It’s safe to say that, of Kingsley Amis’s books, The Crime of the Century is one of the least known, even to experienced crime writers. So, although Amis remains a well-read author, this quirky little volume is a suitable subject for Patti Abbott’s series of Forgotten Books for Friday.
I first became aware of The Crime of the Century when it appeared in a rather good, though regrettably short-lived paperback series known as Dent Mastercrime. This, in 1987, represented the story’s first incarnation in book form – it had begun life as a newspaper serial twelve years earlier.
Amis provided a very interesting introduction, explaining how he came to write a mystery for The Sunday Times – basically, for the money. He says, ‘all writing is and should be to some extent a process of imitation’ and adds that he found writing the book ‘a most valuable piece of training or refresher course in the basic fictional skills’. He clearly enjoyed writing the story, even if he did find it quite hard work.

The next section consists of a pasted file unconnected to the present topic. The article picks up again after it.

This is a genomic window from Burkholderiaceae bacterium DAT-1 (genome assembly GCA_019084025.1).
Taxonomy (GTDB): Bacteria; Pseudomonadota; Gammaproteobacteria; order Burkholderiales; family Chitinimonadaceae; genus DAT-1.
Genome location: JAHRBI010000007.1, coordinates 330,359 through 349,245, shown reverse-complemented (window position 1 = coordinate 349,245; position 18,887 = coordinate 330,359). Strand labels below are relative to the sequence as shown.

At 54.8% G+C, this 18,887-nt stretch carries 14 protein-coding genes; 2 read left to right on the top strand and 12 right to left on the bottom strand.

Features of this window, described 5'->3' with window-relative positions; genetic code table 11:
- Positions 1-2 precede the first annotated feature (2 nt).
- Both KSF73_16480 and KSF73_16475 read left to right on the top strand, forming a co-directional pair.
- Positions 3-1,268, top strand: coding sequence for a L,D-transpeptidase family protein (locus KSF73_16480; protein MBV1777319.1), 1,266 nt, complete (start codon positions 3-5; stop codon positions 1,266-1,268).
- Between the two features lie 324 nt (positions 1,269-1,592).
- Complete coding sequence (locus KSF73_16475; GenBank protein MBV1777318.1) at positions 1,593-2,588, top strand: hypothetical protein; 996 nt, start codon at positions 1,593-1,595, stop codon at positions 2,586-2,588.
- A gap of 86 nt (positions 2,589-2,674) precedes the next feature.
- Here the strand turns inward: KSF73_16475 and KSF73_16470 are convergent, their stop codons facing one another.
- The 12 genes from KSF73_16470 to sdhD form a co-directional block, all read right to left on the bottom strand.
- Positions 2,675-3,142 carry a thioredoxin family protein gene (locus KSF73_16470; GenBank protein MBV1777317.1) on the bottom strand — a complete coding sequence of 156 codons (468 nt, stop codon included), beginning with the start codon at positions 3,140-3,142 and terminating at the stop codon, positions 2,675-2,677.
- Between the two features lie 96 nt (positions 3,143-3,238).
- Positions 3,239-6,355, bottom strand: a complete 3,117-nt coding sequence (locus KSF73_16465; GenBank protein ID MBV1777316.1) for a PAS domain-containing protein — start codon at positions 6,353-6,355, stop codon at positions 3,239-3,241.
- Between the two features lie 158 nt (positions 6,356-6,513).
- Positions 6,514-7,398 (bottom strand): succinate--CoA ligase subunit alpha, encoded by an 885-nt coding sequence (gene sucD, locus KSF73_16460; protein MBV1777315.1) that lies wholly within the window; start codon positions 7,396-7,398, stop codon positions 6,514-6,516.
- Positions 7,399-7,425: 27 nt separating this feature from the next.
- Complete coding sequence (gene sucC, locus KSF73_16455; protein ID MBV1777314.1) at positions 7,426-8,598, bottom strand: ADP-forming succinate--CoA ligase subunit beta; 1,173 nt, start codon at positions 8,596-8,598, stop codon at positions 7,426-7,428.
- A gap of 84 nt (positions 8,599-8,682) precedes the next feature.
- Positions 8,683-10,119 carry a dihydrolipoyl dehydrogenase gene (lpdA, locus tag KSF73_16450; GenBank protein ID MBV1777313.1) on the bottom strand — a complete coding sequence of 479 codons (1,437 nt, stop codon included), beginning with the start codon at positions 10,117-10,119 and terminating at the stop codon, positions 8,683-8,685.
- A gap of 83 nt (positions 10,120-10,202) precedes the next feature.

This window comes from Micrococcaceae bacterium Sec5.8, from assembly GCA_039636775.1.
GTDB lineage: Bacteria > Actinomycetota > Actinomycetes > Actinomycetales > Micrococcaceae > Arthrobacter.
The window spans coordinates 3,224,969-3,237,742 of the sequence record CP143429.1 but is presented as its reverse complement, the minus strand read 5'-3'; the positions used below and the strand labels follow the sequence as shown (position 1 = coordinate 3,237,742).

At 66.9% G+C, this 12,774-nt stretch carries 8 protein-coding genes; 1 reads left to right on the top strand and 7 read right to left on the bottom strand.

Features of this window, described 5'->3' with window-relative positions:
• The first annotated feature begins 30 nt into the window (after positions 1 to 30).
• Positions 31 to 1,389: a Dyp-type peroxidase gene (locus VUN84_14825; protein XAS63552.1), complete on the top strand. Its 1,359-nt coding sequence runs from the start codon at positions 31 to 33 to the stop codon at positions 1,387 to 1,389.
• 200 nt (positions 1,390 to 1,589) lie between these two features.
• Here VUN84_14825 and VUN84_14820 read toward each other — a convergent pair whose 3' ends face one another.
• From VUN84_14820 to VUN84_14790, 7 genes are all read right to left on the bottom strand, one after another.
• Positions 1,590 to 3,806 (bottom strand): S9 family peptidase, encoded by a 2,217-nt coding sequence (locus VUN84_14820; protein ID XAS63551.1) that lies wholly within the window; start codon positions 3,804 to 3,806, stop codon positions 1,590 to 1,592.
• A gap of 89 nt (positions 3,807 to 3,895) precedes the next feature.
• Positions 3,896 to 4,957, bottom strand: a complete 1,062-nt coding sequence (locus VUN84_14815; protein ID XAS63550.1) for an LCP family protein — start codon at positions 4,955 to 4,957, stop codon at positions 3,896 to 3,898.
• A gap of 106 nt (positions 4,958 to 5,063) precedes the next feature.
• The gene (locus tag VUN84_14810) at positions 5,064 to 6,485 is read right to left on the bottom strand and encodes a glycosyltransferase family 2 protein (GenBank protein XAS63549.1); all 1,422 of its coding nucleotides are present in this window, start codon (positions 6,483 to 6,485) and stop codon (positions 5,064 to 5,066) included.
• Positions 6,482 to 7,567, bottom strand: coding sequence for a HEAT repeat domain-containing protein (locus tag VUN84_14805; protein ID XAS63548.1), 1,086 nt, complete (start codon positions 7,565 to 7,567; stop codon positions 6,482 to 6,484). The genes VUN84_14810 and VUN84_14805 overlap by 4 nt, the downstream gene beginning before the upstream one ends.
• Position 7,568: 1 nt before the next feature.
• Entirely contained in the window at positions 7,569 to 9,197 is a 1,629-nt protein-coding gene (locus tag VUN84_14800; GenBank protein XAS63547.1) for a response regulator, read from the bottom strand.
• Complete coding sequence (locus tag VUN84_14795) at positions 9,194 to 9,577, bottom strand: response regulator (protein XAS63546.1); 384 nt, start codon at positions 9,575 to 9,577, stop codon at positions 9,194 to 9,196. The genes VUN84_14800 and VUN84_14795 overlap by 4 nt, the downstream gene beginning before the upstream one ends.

I enjoyed reading it, too. I think it’s fair to say that the early part of the mystery is the strongest – a girl is found stabbed in the back, and proves to be the first victim in a series of killings. The main protagonists are Detective Superintendent Bill Barry, and a detective novelist suffering from writer’s block.
When I first bought this book, having a novel of my own published was still a dream. But I did think I would fancy writing a serial one day, and I still do – The Sunday Times only has to ask! But inevitably they prefer star names like Amis, and although he wasn’t the best mystery plotter in the world, this is a creditable effort, which does not deserve to be completely forgotten.